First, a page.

We often look at people who are excited or enthusiastic as if they are bonkers. I mean, don’t get me wrong, this is changing, to some extent. As more of us take to YouTube and go viral expressing ourselves, dancing and singing in our cars with wild abandon while stuck in traffic, or anything that expresses our enjoyment of a moment. We are allowing ourselves to do more and feel more, especially after an age of flash mobs. However, there are still so many of us that find it odd to be with someone who just breaks out in laughter… just because.
We still find it difficult to be with pleasure for the sheer sake of pleasure. Even when we allow ourselves that in our bedrooms, we do so behind closed doors, because being in a private environment alleviates our anxiety about pleasure. Unless we’re exhibitionists, and more and more of us are daring to be so. But even putting that label on ourselves implants an idea that expressing sheer pleasure – of any kind – in front of others is foreign, or unwanted. How much “stuff,” negative meaning, have we put – as a society and as individuals – on the words, exhibitionist and exhibitionism?
Maybe that’s even why we have problems with the word, pleasure, and acts of pleasure. We say, “I was pleasuring myself,” to stand for masturbation. How much “stuff,” negative meaning have we placed on masturbation – a natural process for our sexual health – over the years?
Permission is what we get to grant ourselves when we want to experience pleasure for the sake of pleasure. Please remember we are not just speaking of sexuality here. That is the limit I’m endeavoring to go beyond here.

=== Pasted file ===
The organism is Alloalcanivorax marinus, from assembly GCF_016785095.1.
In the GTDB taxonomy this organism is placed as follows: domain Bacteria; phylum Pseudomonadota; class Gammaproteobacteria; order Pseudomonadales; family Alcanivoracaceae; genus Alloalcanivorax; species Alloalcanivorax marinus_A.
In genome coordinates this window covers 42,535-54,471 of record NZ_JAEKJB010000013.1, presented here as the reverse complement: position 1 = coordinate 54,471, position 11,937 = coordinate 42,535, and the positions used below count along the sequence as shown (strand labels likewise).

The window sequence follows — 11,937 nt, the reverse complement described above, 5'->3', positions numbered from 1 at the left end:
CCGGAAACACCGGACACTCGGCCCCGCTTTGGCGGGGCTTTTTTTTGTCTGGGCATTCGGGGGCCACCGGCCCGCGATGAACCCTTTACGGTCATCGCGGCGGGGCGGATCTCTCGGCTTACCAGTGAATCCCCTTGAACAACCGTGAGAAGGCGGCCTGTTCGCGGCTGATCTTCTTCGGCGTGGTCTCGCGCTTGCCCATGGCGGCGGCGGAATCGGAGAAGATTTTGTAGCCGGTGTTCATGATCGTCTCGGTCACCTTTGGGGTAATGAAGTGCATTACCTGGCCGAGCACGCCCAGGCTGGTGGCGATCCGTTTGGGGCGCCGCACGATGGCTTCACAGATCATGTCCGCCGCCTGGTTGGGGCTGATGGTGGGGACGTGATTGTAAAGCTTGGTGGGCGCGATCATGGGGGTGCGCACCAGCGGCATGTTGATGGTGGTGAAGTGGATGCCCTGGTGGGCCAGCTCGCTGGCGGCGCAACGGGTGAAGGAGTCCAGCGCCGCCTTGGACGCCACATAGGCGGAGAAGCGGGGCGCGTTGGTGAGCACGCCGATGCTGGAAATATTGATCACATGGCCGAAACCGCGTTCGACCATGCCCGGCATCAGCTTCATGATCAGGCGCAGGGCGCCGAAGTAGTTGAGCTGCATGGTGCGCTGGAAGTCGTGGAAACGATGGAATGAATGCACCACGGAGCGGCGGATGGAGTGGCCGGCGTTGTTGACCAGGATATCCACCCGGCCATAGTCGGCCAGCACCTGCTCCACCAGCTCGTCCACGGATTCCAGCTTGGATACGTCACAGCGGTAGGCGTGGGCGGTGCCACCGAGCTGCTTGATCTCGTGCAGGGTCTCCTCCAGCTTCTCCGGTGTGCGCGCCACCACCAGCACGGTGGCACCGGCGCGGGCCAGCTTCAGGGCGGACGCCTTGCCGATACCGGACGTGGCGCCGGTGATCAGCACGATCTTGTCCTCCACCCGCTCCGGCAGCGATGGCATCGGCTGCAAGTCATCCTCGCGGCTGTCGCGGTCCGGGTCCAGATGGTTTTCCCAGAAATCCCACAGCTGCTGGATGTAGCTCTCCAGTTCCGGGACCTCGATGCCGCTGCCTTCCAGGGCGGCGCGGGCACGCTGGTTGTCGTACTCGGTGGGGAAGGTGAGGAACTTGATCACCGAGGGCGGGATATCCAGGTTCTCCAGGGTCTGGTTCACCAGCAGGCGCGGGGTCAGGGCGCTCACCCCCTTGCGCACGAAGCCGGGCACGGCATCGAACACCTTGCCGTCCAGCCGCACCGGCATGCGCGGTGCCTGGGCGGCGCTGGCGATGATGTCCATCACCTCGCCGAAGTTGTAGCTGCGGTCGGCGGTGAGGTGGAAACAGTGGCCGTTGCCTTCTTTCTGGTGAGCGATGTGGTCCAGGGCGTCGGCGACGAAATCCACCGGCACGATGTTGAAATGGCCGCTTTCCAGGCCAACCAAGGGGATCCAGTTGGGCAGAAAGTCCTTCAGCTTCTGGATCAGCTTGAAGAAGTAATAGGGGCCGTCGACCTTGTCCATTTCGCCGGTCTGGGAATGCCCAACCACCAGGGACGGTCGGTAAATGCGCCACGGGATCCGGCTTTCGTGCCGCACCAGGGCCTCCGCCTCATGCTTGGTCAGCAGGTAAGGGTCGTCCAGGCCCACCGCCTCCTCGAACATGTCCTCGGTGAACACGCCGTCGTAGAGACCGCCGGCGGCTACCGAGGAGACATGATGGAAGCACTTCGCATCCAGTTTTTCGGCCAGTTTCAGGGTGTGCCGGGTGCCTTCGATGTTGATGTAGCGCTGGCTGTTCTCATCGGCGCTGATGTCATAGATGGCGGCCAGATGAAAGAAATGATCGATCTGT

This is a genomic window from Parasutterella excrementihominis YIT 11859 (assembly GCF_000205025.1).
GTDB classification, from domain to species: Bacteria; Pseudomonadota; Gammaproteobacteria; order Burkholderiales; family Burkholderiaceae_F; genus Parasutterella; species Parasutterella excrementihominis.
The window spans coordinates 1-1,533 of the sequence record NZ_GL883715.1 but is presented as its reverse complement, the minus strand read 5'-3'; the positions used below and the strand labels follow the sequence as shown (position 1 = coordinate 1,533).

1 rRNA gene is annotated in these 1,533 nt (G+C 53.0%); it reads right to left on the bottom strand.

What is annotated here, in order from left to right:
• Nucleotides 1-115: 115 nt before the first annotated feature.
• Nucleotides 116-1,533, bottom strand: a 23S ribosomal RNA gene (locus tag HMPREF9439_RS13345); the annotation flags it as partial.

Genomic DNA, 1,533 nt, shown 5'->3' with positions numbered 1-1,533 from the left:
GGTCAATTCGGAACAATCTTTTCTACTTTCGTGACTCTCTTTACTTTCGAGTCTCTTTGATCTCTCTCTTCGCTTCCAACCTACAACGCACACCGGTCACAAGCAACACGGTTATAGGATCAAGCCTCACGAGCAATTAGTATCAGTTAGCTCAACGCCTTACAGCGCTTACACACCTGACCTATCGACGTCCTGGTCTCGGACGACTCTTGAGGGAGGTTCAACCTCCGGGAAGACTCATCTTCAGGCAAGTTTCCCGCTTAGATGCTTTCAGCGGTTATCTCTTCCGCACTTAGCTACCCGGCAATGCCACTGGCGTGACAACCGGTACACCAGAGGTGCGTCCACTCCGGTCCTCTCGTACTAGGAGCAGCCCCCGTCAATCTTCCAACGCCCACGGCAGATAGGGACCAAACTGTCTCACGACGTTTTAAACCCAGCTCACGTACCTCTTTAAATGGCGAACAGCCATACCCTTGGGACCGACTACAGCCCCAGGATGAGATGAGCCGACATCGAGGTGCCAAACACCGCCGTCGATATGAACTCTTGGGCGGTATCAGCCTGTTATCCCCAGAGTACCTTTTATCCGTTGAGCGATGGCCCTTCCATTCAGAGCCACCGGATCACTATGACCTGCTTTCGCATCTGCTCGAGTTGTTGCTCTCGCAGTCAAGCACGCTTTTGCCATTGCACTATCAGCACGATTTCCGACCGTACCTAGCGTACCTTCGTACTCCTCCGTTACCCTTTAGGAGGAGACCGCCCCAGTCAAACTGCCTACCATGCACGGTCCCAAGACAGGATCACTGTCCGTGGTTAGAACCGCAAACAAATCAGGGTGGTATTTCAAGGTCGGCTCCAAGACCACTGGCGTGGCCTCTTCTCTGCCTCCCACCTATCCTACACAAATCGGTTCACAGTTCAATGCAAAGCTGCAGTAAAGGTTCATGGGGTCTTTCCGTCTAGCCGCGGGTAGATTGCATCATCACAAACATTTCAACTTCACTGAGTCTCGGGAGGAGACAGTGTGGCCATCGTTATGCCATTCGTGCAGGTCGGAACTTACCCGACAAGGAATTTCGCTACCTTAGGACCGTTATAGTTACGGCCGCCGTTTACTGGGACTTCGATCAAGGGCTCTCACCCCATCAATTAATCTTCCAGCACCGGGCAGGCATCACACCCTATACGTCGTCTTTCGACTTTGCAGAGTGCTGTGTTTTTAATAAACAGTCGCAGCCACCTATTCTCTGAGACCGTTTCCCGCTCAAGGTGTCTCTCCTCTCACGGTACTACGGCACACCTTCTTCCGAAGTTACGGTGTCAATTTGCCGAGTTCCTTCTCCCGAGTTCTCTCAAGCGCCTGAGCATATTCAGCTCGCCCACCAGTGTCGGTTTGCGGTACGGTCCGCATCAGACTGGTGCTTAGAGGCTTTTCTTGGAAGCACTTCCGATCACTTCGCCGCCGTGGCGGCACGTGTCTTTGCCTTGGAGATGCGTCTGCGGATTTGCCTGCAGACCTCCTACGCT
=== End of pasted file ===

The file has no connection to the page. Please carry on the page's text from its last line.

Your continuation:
Pleasure is about your whole life. Pleasure is healthy. Pleasure maintains your well-being. Pleasure is the essence of being human.
It is our desire to know pleasure, to seek pleasure and to experience pleasure.
It is the permission you grant yourself to be you.
You can call pleasure “revelry.” You can call it “joy.” You can call it “delight.” Whatever you call it, check with yourself about how much of any of those things you allow yourself on a daily basis.
Some of us need the approval of others first before we’ll grant ourselves permission. That is okay. Often today we press ourselves and others to be what we deem as self-reliant “Go beyond your limits” “Take risks” “Go big or go…” Oh, you know that one, huh?
It’s okay to need approval. I know. Oh! What I said is self-improvement blasphemy. What?!?!?!? Approval?!?!?!?!?!
Yes, it’s okay. It’s okay to be human. If you need another’s permission to grant yourself permission, then delight in seeking it out. What is inspiration after all, but being inspired by someone’s willingness to give themselves permission?
Permission. That’s the word for today, kiddos. Pleasure. That’s the word for your consideration. For your discovery. For your exploration. For your curiosity. For wonderment.
Find a new level at which you will give yourself permission to experience pleasure every day, every moment you’re alive. You’ll experience the very essence of aliveness as you do.
It will transform you.